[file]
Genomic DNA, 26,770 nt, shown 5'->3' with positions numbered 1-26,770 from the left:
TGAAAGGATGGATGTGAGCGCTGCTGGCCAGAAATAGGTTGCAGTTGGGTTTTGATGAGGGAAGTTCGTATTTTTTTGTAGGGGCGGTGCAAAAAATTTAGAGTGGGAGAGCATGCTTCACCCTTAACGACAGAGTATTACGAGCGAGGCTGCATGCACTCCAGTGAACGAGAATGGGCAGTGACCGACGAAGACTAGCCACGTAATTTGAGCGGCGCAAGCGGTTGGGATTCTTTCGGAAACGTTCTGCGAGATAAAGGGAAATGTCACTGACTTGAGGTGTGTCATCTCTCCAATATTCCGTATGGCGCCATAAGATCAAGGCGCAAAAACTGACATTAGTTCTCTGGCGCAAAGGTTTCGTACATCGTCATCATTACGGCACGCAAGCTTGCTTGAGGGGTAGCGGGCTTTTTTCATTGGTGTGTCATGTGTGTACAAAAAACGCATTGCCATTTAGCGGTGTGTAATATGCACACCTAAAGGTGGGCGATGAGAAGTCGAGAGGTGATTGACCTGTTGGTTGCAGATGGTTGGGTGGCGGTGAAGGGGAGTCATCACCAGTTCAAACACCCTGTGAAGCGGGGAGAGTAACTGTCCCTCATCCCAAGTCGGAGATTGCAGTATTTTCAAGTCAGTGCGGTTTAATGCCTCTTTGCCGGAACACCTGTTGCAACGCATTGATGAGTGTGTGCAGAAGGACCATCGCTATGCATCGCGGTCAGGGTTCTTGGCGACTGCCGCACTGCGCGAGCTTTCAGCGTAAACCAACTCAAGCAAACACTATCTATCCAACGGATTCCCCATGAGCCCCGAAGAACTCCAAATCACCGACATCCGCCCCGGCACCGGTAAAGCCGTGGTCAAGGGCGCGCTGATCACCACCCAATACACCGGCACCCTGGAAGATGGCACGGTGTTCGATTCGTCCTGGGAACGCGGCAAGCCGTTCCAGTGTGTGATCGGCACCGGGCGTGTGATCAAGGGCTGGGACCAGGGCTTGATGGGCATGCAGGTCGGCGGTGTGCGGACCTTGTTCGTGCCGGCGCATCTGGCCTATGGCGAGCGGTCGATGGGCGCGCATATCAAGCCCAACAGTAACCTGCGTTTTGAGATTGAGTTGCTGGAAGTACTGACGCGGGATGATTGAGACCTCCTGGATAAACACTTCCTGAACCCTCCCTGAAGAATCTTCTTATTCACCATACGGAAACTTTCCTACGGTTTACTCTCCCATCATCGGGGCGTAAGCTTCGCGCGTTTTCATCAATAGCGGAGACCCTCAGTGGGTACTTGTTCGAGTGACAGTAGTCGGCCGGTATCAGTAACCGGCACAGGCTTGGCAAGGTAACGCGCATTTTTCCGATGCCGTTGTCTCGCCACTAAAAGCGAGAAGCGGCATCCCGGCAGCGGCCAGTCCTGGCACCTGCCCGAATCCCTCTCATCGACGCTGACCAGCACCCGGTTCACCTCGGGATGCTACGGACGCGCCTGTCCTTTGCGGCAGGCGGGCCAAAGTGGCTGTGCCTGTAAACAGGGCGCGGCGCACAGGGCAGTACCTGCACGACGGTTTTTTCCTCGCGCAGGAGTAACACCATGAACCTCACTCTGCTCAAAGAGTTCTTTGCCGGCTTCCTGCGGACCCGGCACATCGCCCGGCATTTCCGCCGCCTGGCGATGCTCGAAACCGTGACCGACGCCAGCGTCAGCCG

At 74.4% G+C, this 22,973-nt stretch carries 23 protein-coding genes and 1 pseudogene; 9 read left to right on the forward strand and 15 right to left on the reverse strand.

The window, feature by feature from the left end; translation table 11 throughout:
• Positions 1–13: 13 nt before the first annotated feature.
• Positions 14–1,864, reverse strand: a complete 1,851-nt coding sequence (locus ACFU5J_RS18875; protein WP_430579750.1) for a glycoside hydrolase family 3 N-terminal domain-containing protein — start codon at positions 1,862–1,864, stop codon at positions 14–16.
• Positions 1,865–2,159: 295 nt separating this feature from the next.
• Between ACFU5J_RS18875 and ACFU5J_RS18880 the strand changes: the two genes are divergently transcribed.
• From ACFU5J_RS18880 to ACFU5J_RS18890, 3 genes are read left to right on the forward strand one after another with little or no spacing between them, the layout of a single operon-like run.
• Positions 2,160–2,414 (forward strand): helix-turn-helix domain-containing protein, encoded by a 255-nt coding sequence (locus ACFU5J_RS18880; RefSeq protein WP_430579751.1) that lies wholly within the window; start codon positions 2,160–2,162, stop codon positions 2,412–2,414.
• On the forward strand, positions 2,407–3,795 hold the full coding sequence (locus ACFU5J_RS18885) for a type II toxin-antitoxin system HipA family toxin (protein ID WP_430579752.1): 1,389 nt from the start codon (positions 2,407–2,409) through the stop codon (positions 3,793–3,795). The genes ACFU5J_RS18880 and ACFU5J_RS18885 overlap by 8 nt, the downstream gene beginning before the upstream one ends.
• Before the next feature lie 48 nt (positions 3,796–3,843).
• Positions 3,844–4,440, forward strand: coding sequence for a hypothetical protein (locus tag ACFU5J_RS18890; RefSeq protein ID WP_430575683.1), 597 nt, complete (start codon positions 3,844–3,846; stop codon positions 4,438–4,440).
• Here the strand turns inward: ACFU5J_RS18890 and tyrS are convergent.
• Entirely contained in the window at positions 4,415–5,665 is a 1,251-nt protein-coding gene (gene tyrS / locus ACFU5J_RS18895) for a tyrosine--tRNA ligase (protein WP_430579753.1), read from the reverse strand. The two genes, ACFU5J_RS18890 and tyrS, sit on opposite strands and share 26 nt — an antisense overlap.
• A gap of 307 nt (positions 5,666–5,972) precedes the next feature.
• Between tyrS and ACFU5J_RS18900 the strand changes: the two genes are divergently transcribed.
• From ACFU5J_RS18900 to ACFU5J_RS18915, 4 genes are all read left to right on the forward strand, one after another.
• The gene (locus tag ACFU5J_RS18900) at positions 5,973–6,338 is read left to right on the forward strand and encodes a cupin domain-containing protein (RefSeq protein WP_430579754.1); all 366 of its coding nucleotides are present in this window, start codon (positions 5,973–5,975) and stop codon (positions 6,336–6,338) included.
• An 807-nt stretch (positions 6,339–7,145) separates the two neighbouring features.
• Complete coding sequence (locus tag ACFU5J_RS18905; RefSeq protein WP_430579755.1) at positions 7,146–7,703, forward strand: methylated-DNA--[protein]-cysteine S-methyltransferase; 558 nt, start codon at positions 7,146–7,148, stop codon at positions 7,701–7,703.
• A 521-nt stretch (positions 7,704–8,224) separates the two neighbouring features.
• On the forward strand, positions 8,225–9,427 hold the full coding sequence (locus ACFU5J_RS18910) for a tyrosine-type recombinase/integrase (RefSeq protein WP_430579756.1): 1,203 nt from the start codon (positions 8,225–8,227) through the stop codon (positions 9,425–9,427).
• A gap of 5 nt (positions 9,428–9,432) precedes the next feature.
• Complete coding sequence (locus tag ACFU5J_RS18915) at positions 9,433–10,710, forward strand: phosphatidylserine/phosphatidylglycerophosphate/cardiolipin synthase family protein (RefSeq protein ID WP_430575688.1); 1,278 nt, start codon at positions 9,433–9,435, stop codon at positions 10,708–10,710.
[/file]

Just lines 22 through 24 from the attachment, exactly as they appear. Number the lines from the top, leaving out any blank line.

• A 521-nt stretch (positions 7,704–8,224) separates the two neighbouring features.
• On the forward strand, positions 8,225–9,427 hold the full coding sequence (locus ACFU5J_RS18910) for a tyrosine-type recombinase/integrase (RefSeq protein WP_430579756.1): 1,203 nt from the start codon (positions 8,225–8,227) through the stop codon (positions 9,425–9,427).
• A gap of 5 nt (positions 9,428–9,432) precedes the next feature.